He focused on it.
The Threat grew by devouring their fallen brethren.
There was no turning back the hands of the clock. Jellyfish tentacles thinner than hairs tangled around the wreckage in midair and the dome-like jellyfish moved up onto the water strider’s back. The countless tentacles tangled together to form thick legs to replace the ones that had been torn away.
The massive sea mine could now move freely across the surface of the water, so it began to pursue Karuta and Aine from behind. Aine expressionlessly swerved side to side at supersonic speed, but she could not escape the guided weapon. It gradually closed in on them.
“It’s no use!! Is the jellyfish in control now? The IR isn’t affecting it, so it must not be using optical lenses! The jellyfish must locate its prey with ultrasound or microwaves!!”
“We will suffer critical damage if it catches up. Requesting an effective countermeasure.”
He twisted around in her princess carry to change targets.
The IR blinding worked fine on the unaltered water striders.
Aine used one of their thin legs as a landmark to perform a hairpin turn at more than four times the speed of a sports aircraft. Karuta focused on his modified military flashlight while she did so. On the way past the water strider, he shined the powerful IR on its lenses to trigger a malfunction.
The ordinary(?) water strider crashed into the approaching guided weapon, causing a large explosion. Instead of orange flames from normal powder or fuel, it was a bluish-white electric explosion similar to welding or lightning.
“What custom version are they making now!?”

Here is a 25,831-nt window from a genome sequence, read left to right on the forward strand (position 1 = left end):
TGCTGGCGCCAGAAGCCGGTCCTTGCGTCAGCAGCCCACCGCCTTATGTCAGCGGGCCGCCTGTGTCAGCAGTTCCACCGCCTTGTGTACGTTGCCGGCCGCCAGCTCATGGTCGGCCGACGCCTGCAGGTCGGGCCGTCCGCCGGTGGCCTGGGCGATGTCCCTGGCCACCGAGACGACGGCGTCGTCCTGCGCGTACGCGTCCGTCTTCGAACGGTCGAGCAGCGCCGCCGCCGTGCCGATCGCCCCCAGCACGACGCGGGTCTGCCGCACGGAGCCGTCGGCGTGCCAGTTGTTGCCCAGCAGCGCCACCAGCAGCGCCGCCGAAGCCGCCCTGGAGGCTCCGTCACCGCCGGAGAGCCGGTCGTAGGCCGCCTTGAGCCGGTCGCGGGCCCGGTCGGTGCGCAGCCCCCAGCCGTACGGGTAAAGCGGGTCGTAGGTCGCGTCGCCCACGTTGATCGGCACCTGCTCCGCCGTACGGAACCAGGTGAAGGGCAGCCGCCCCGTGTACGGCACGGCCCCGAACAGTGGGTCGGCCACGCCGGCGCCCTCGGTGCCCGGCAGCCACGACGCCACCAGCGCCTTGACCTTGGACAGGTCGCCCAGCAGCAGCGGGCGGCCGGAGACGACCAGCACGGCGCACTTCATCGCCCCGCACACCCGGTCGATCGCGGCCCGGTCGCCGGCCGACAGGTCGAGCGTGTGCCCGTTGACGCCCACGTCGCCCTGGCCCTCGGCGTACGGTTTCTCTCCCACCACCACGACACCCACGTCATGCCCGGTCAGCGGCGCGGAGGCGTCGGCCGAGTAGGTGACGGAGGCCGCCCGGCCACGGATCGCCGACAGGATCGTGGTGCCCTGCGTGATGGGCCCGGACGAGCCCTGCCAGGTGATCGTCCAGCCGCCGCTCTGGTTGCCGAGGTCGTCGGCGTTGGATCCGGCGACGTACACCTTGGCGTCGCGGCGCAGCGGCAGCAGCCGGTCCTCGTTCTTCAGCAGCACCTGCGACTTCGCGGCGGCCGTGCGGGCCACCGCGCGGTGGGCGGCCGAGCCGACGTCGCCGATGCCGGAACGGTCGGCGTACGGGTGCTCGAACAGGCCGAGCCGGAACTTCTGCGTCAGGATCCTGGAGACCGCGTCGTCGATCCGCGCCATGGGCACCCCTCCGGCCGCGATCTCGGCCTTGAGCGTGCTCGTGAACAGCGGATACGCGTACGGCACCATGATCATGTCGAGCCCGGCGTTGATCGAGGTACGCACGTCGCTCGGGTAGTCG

“None, it would seem. Those two appear to have been utterly obliterated.”
And they could not afford to be preoccupied with an enemy they had already defeated. Aine was still flying faster than a fighter craft less than a meter above the ocean’s surface. And to reiterate, 30km was nothing to a Crystal Magician.
The ocean was no longer pitch black.
At some point, their surroundings had grown orange. They were out at sea, yet a crimson fire was burning all around them. That sticky light came from the oil fire started when the crude oil on the ocean’s surface had ignited. There were no stars to be seen. The view above reflected the orange light, so the black up there was smoke, not the dark night sky.
Aine would have charged straight on in if it was only her, but because she was carrying Karuta in her arms, she crossed the burning ocean by weaving through the gaps that had ended up with less crude oil.
She spoke with a voice even more coldly inhuman than a car navigation system.
“Visual confirmation of the Second Grimnoah academy ship.”
“If we can see it, then we are in the optical weapon’s line of fire. Watch out for the anti-air lasers.”
He could see a faint glow up above the giant ship’s roof.
That green light was the capacitors extending back on either side of the lion that ruled the skies. Light was gathering within those parts that resembled a flying fish’s pectoral fins and the lion opened its jaws. The green light glared down at them from deep within its throat.
The fearsome attack tore through the air, but Aine did not flip around to try to escape it. She only shifted about 70cm to the right to avoid the brutal green laser with as little movement as possible before crashing through one of the ship’s more than a thousand windows.